Utilitywise: lack of qualified assessors puts non-domestic Green Deal at risk

30th April, 2013

The success of the Green Deal for business is at risk due to a lack of qualified assessors for the scheme, says Tim Hipperson, energy services director at Utilitywise plc.

The Green Deal is a promising scheme, but while there are an increasing number of suppliers for the domestic branch, the lack of qualified assessors capable of evaluating businesses is a serious threat to the non-domestic Green Deal.

There are currently over 100 firms capable of carrying out assessments for the domestic Green Deal – this figure dwarfs the number of assessors, at just five. So why is this? After all, there are 44 Green Deal Providers ready to provide funding to businesses so that they can install energy saving measures.

It could be argued that these are only teething problems in a scheme in its very nascent stages.

There are of course greater technical requirements for evaluating business premises, where energy-consuming assets are far greater than in our homes. The wide array of heating, cooling and lighting systems, coupled with the greater variety of usage types and patterns, means that more information has to be gathered as part of the assessment.

Business demand for Green Deal is high. But it remains a frustrating situation because what is clear from our work with over 13,000 companies throughout the UK is that the demand is there and companies and finance directors in particular are keen to cut their energy bills.

In fact, owners of commercial properties are much better placed to take advantage of the Green Deal than consumers because they understand the business model and can build it into their balance sheets.

The Government has committed millions of pounds to its flagship energy saving scheme, but at the time of writing, Utilitywise employs one (with another two in training) of only five assessors in the country capable of carrying out Green Deal assessments on commercial premises.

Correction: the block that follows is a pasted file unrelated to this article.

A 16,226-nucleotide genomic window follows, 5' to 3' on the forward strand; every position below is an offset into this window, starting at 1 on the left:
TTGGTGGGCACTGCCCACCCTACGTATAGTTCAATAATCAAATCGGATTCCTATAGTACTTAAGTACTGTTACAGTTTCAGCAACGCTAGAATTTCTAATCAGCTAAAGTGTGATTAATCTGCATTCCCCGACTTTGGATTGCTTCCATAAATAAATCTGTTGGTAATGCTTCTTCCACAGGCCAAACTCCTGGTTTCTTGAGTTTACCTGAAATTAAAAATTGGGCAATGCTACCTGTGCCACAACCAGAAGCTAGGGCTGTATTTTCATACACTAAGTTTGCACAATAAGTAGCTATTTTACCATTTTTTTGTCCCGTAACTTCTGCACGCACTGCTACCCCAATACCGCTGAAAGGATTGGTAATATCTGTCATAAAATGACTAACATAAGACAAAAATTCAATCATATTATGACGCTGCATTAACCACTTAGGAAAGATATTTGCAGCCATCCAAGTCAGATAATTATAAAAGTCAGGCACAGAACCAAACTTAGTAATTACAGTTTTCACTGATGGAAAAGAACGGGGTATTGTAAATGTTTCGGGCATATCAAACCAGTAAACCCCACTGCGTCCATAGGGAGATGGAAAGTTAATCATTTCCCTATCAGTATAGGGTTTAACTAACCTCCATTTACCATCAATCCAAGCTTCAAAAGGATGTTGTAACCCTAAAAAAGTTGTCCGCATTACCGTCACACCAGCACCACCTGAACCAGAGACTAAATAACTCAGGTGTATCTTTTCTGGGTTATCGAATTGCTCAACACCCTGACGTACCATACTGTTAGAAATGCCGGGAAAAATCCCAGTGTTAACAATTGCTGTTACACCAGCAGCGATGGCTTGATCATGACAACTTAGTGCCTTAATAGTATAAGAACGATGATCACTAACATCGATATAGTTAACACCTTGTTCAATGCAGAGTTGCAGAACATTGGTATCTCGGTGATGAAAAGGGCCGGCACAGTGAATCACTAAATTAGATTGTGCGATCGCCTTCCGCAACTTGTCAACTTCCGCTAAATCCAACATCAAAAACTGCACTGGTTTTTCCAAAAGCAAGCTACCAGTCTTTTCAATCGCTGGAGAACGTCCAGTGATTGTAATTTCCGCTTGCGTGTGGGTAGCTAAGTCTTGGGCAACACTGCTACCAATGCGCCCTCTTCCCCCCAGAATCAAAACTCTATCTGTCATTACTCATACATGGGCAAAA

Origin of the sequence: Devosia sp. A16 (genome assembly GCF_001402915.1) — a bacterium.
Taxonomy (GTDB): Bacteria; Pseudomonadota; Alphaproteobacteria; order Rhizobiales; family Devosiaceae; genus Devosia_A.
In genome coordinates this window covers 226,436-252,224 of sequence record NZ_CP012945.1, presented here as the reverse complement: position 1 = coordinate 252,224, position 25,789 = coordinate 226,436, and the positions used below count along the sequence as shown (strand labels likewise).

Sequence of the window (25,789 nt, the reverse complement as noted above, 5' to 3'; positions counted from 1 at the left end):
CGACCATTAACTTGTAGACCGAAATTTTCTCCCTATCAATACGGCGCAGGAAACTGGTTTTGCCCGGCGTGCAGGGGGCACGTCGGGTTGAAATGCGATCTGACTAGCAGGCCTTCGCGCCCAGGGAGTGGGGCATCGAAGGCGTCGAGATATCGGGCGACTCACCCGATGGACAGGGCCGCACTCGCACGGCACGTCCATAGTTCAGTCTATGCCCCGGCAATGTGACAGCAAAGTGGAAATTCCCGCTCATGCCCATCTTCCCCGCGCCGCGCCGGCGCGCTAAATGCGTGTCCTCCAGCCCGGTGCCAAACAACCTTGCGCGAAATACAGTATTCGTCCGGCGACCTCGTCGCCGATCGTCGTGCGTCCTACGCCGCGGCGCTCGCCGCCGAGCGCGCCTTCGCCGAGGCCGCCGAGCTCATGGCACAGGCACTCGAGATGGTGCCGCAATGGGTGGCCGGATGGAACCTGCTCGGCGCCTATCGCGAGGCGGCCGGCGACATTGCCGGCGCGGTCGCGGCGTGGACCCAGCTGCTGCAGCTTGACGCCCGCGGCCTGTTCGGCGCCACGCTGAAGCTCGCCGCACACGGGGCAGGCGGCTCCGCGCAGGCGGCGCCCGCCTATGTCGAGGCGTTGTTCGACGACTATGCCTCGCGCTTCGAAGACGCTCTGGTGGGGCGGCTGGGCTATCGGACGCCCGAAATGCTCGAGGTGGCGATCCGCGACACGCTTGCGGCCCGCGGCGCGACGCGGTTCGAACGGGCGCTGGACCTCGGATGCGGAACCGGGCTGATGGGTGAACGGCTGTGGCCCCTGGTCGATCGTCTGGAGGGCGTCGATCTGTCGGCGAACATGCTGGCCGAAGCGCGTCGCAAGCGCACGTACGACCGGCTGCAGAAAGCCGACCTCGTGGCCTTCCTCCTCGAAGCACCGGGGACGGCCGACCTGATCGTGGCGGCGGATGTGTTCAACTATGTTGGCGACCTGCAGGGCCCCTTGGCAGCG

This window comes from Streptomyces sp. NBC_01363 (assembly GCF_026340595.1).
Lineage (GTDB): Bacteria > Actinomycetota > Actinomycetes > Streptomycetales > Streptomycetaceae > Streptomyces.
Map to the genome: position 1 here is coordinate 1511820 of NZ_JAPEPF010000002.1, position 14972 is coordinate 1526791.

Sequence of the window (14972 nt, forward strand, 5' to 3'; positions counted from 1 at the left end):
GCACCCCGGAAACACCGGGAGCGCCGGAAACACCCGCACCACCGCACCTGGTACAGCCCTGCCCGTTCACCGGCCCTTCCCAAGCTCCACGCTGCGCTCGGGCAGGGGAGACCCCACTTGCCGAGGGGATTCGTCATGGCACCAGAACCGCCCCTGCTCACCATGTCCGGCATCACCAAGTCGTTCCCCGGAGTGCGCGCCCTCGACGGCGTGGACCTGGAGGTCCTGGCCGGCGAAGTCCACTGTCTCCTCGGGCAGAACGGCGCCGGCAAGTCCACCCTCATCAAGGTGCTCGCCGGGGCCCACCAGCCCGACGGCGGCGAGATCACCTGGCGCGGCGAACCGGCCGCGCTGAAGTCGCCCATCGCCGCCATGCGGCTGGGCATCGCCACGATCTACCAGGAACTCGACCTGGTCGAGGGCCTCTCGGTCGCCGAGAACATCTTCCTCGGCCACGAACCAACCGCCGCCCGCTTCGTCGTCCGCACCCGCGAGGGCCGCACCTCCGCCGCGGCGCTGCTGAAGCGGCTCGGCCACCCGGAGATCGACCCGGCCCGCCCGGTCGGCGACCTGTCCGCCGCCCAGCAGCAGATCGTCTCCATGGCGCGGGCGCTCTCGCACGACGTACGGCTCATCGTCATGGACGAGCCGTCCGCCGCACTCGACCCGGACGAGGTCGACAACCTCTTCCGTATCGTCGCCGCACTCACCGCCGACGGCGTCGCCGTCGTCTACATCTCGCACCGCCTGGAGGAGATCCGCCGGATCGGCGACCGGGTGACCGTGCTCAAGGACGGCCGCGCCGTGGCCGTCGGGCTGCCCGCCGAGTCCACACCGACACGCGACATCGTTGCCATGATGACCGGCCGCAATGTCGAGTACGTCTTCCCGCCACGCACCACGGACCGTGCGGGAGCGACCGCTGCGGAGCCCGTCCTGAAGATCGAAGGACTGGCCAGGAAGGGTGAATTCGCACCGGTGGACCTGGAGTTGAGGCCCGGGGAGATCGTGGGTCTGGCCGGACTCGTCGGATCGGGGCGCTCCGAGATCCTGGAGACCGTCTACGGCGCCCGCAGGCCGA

Utilitywise has been offering a range of financing schemes to businesses since last year, so we know the Green Deal makes a lot of sense. What’s lacking from the scheme at present is the certainty about what terms financing will be made available to companies. Those who haven’t addressed their energy costs, could benefit significantly from the Green Deal, but the scheme is struggling to gain any traction at present because of the lack of qualified assessors.

It is something that we need to get right because the potential benefits go beyond individual companies, it can help reduce the demand on an antiquated energy infrastructure and go some way to mitigating the risk against security supply.

Energy efficient installations under the Green Deal will also go some way to achieve the tight emission reduction targets laid down by the Climate Change Act of 2008, as well as promoting economic growth and productivity through reduced overheads.

We believe that the scheme has massive potential and are currently planning to accredit two more non-domestic Green Deal assessors. We are also in discussions with the Department of Energy and Climate Change over ways to speed up the assessment process and cut the cost of the scheme in order to get funding into the hands of businesses sooner rather than later.

This article first appeared in Greenwise Business on 18th April

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